by Robert Earl Houston
Let me begin by saying the photo has nothing to do with this article. No inference. No suggestive references. Nada. Nothing.
Kinda like some preaching . . .
I’m a student of preaching and preaching styles, but, nothing boils my blood worst than to hear a minister, dressed and coiffed, hit the pulpit, read a scripture, and then commit preaching which does not engage, expose or elaborate upon the selected text.
Again, it’s like this picture of Cee Lo Green and his cat, Purrfect – it has nothing to do with this article.
A few years ago Carole King wrote a memorable song, “You’re so vain . . . you probably think this song is about you . . .” The reality is that preaching a sermon should emanate or at least be anchored by a text.
Preaching is not ranting and raving. Preaching is not trying to score points. Preaching is not about “finding” a scripture to back up a cute phrase you heard on television. Years ago, I heard a preacher preach a sermon “My savior has a first name, J-E-S-U-S” – I literally had to excuse myself from the worship (I was playing the organ that Sunday) because I couldn’t stop laughing uncontrollably. I would like to suggest three things here:
FIRST, ASK THE HOLY SPIRIT TO GIVE YOU A TEXT.
I know that sounds trivial, but the basic premise of preaching is that you preach the Word of God. The Scriptures. Whether it’s a scripture just for the next preaching event, or a series – it all begins with a text. You need to ask God, who is the author, for the text. Even if you don’t understand it at the initial point, get to know the text.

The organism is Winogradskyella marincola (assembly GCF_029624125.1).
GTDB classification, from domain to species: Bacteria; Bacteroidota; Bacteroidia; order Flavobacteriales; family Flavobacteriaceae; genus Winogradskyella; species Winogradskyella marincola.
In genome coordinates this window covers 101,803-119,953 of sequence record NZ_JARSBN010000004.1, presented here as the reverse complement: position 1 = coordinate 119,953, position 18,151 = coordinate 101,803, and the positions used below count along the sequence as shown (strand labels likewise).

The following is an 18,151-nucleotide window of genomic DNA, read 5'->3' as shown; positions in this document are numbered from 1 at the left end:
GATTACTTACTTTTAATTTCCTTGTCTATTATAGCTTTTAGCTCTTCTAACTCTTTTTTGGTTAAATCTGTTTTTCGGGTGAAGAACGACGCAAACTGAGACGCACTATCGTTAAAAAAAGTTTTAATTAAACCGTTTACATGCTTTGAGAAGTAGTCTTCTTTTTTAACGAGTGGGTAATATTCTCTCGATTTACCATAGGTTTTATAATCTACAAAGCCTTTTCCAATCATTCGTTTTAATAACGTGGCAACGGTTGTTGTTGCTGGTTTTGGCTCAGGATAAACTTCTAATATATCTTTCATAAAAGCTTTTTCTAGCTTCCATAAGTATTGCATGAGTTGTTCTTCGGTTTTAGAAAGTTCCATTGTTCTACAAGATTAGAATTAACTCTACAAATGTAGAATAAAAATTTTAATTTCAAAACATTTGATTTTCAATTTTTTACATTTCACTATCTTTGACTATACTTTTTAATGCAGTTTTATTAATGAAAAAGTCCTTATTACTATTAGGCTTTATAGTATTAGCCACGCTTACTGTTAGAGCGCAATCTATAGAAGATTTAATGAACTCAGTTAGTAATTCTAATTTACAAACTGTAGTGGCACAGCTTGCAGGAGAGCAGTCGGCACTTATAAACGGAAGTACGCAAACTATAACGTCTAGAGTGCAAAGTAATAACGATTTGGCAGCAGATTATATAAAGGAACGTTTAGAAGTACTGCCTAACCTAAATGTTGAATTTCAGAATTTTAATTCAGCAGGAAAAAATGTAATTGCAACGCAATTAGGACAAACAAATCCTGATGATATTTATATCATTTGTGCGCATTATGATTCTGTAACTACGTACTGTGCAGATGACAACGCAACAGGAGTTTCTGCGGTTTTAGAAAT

SECONDLY, REMEMBER SOMETHING IMPORTANT ABOUT THE TEXT.
Understand that the text is not for your benefit primarily. God is using you to speak through to touch the heart, soul and mind of a listener or a group of listeners. Therefore, the primary purpose of preaching is to proclaim what God is saying to that person or group. While they’re going through their seasons of life, you need to stick to the text. While they’re going through transitions, you need to stick to the text. Illustrations and ideas might be okay, but if they remember your story more than they remember the text, you’ve missed the mark.
THIRDLY, THE TEXT SHOULD BE GIVEN DUE DILIGENCE
Expository preaching is not easy. It’s work. You’re going to have to deal with context, culture, language, history, syntax, grammar – you know, all of that stuff you hated in school. You cannot adequately approach the text and proclaim it without doing your homework. I will forever be indebted to Drs. R.A. Williams, Jr., Larry L. Harris (deceased), and George Waddles, Sr., whose conference, WHW (www.whwministries.com) opened my eyes to expository preaching. The ending sound of a sermon is hollow if you haven’t exegeted the text. A loud noise may excite the crowd but they’ll go home hungry and an hour later they won’t remember the sermon. They use to have a saying “dig your own well” and I say that to you today – dig, dig, dig.
Dig until your eyes hurt.
Dig until you’ve wore your computer out.
Dig until you’ve looked at every aspect of the text.
Don’t go to the pulpit with a word from the Lord and they leave with a word from you.
Your comments are welcomed!